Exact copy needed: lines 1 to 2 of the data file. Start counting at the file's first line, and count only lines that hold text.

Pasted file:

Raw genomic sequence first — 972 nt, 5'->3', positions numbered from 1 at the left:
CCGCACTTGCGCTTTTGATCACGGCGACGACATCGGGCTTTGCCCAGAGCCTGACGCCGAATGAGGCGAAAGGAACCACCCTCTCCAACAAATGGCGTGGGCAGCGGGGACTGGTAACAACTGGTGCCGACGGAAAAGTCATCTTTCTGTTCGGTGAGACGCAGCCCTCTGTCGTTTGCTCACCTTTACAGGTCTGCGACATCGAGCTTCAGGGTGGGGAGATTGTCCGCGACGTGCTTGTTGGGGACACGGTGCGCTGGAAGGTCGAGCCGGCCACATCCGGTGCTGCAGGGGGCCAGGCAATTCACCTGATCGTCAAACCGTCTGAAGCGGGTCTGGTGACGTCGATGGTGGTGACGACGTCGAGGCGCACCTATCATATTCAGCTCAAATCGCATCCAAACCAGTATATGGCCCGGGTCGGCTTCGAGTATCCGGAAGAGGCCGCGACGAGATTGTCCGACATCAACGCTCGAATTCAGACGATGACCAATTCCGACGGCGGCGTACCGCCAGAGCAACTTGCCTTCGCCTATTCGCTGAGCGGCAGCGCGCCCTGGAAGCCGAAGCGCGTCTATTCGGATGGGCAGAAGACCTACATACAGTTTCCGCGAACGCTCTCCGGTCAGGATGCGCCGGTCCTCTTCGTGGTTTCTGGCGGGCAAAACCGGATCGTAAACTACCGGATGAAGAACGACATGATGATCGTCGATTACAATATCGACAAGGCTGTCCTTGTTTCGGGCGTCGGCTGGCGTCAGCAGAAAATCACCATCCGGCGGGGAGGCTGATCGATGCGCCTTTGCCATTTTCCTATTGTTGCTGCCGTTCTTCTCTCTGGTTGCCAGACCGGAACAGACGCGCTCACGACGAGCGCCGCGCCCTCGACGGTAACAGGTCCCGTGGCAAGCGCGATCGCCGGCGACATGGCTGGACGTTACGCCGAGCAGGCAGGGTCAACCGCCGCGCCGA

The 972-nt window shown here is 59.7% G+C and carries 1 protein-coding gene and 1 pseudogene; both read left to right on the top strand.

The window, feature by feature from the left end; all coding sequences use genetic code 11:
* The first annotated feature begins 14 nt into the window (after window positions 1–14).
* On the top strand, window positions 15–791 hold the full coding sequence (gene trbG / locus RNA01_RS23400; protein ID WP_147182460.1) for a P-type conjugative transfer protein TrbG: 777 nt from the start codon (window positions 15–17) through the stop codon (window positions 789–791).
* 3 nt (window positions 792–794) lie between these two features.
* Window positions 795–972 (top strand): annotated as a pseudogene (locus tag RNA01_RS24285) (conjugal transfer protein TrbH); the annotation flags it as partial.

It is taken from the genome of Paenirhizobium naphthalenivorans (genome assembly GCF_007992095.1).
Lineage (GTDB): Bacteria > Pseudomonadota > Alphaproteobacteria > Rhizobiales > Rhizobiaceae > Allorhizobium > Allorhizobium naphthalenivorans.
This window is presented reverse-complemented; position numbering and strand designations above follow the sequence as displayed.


Raw genomic sequence first — 972 nt, 5'->3', positions numbered from 1 at the left:
CCGCACTTGCGCTTTTGATCACGGCGACGACATCGGGCTTTGCCCAGAGCCTGACGCCGAATGAGGCGAAAGGAACCACCCTCTCCAACAAATGGCGTGGGCAGCGGGGACTGGTAACAACTGGTGCCGACGGAAAAGTCATCTTTCTGTTCGGTGAGACGCAGCCCTCTGTCGTTTGCTCACCTTTACAGGTCTGCGACATCGAGCTTCAGGGTGGGGAGATTGTCCGCGACGTGCTTGTTGGGGACACGGTGCGCTGGAAGGTCGAGCCGGCCACATCCGGTGCTGCAGGGGGCCAGGCAATTCACCTGATCGTCAAACCGTCTGAAGCGGGTCTGGTGACGTCGATGGTGGTGACGACGTCGAGGCGCACCTATCATATTCAGCTCAAATCGCATCCAAACCAGTATATGGCCCGGGTCGGCTTCGAGTATCCGGAAGAGGCCGCGACGAGATTGTCCGACATCAACGCTCGAATTCAGACGATGACCAATTCCGACGGCGGCGTACCGCCAGAGCAACTTGCCTTCGCCTATTCGCTGAGCGGCAGCGCGCCCTGGAAGCCGAAGCGCGTCTATTCGGATGGGCAGAAGACCTACATACAGTTTCCGCGAACGCTCTCCGGTCAGGATGCGCCGGTCCTCTTCGTGGTTTCTGGCGGGCAAAACCGGATCGTAAACTACCGGATGAAGAACGACATGATGATCGTCGATTACAATATCGACAAGGCTGTCCTTGTTTCGGGCGTCGGCTGGCGTCAGCAGAAAATCACCATCCGGCGGGGAGGCTGATCGATGCGCCTTTGCCATTTTCCTATTGTTGCTGCCGTTCTTCTCTCTGGTTGCCAGACCGGAACAGACGCGCTCACGACGAGCGCCGCGCCCTCGACGGTAACAGGTCCCGTGGCAAGCGCGATCGCCGGCGACATGGCTGGACGTTACGCCGAGCAGGCAGGGTCAACCGCCGCGCCGA